Continue reading ‘Growth, ammonium metabolism, and photosynthetic properties of Ulva australis (Chlorophyta) under decreasing pH and ammonium enrichment’

The effects of eutrophication and acidification on the ecophysiology of Ulva pertusa Kjellman

In coastal environments, acidification and eutrophication affect the physiology of marine macroalgae. We investigated the responses of Ulva pertusa Kjellman (Ulvales, Chlorophyta) under such conditions. Samples were cultured at two different pH settings (low, 7.5; high, 8.0) and at three different ammonium levels (low, 4; medium, 60; high, 120 μM NH4+). Our objective was to analyze the influence that elevated CO2 and NH4+ might have on pH, oxygen evolution, rates of nutrient uptake, chlorophyll fluorescence, growth, and C/N ratio of that organism. Variability in pH value was enhanced under low pH/high NH4+ and was significantly different (p < 0.05) from changes measured when the high pH/low NH4+ combination was applied. Rates of NH4+ uptake and relative growth rates by U. pertusa were increased under low pH/high NH4+ conditions and that response was significantly different (p < 0.05) from the other treatments. The rate of photosynthetic oxygen evolution and chlorophyll fluorescence were increased under elevated NH4+ concentrations (p < 0.05). However, the C/N ratio of U. pertusa was not affected by higher concentrations of CO2 and NH4+ (p > 0.05). Our results indicated that the physiological reactions of this alga were heightened when exposed to either the elevated combination of CO2/NH4+ or even when only the level of NH4+ was raised. Although such excessive growth can lead to bloom formations in coastal areas, this species also has greater capacity for taking up nutrients and dissolved inorganic carbon.

Continue reading ‘The effects of eutrophication and acidification on the ecophysiology of Ulva pertusa Kjellman’

The future of seaweed aquaculture in a rapidly changing world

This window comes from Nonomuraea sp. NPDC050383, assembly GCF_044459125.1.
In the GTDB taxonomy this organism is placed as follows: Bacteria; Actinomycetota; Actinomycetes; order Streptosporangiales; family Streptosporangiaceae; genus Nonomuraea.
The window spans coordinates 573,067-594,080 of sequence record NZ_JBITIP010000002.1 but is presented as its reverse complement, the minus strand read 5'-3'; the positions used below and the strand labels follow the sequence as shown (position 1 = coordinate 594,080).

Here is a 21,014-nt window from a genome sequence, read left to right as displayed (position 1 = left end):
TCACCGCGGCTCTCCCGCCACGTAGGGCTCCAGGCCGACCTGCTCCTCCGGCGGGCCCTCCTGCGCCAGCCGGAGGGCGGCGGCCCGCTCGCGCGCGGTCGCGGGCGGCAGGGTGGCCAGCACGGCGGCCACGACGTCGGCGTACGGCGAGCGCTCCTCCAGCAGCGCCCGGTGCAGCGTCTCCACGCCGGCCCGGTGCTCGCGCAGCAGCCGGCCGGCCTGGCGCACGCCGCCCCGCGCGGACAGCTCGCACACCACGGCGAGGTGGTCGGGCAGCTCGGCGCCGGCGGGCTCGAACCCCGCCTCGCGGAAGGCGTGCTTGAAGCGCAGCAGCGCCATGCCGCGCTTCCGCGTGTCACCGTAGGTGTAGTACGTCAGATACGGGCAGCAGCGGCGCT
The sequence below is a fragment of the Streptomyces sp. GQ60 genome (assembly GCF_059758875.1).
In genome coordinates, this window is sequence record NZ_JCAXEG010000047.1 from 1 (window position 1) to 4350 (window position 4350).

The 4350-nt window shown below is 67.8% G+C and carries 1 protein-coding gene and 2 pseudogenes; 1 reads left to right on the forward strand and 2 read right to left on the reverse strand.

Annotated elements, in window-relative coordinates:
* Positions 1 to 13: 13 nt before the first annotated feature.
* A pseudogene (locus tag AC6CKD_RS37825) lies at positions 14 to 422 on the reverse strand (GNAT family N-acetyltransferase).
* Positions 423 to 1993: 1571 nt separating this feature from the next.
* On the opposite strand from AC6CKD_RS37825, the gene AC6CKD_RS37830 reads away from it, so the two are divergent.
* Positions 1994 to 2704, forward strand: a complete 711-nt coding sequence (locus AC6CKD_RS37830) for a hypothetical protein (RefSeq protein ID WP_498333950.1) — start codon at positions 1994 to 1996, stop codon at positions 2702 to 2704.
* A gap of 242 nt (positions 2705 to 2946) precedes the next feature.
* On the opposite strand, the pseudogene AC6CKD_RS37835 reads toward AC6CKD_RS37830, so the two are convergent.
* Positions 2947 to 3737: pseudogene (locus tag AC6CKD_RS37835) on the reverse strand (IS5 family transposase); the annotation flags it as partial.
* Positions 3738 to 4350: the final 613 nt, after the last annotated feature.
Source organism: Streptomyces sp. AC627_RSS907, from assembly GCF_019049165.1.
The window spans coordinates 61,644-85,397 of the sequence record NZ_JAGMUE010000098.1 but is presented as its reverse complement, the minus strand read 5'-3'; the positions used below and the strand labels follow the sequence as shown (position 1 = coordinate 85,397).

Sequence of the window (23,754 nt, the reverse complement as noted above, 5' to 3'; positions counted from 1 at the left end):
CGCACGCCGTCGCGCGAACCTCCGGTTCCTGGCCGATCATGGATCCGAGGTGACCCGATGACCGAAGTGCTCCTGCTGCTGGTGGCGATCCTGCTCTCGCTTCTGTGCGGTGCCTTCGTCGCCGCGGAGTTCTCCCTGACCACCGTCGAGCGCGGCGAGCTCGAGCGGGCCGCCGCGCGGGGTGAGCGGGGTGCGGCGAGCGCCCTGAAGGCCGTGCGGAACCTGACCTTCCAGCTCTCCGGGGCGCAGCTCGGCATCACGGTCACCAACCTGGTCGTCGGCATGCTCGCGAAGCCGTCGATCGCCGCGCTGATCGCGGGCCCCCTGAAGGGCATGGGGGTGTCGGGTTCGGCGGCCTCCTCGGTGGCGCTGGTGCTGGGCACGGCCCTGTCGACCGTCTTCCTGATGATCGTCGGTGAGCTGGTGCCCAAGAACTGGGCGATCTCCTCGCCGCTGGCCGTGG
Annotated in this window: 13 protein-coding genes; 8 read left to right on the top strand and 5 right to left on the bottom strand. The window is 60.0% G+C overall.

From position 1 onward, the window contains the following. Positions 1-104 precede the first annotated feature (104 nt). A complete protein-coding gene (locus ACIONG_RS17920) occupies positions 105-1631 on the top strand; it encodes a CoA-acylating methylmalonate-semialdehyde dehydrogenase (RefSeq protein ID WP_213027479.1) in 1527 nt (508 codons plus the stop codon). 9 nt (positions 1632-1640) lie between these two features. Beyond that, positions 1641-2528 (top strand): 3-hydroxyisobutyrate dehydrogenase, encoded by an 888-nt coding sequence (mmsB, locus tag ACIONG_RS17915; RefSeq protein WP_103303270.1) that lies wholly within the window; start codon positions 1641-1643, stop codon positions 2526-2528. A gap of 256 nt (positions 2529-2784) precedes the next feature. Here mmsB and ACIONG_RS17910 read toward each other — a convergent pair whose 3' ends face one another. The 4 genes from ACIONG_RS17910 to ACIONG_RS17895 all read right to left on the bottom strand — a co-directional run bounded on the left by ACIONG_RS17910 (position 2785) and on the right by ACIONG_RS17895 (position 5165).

Human activities are having increasingly negative impacts on the natural environment. The rapidly expanding human population has led to a shortage of resources and the ability to support the growing population sustainably is a major challenge for the future. Coastal environments, including natural seaweed communities, provide a range of important ecosystem services. Since seaweed aquaculture beds (SABs) provide many of the services associated with natural seaweed communities they have a potential role in providing solutions such as CO2 sequestration, provision of food and the supply of useful chemicals. However, the productivity of natural seaweed communities and SABs is under threat from the rapid changes in climate that the planet is experiencing. Here we examine the likely effects of global change, in particular elevated CO2 and ocean acidification, increased temperatures and elevated levels of UVB, on the performance of seaweeds. While it is clear that rising temperatures and elevated CO2 and their interactions with other environmental factors are likely to have profound effects on macroalgal production, such effects are likely to be species dependent. We also examine the fate of organic matter from seaweeds and the potential for using SAB productivity as a contributor to blue carbon as a strategy for amelioration of increases in anthropogenic CO2 emissions. There is considerable potential for increased drawdown of CO2 by SABs, though its effectiveness in amelioration of atmospheric CO2 increase will depend on the fate of the resulting biomass.

Continue reading ‘The future of seaweed aquaculture in a rapidly changing world’


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Ocean acidification in the IPCC AR5 WG II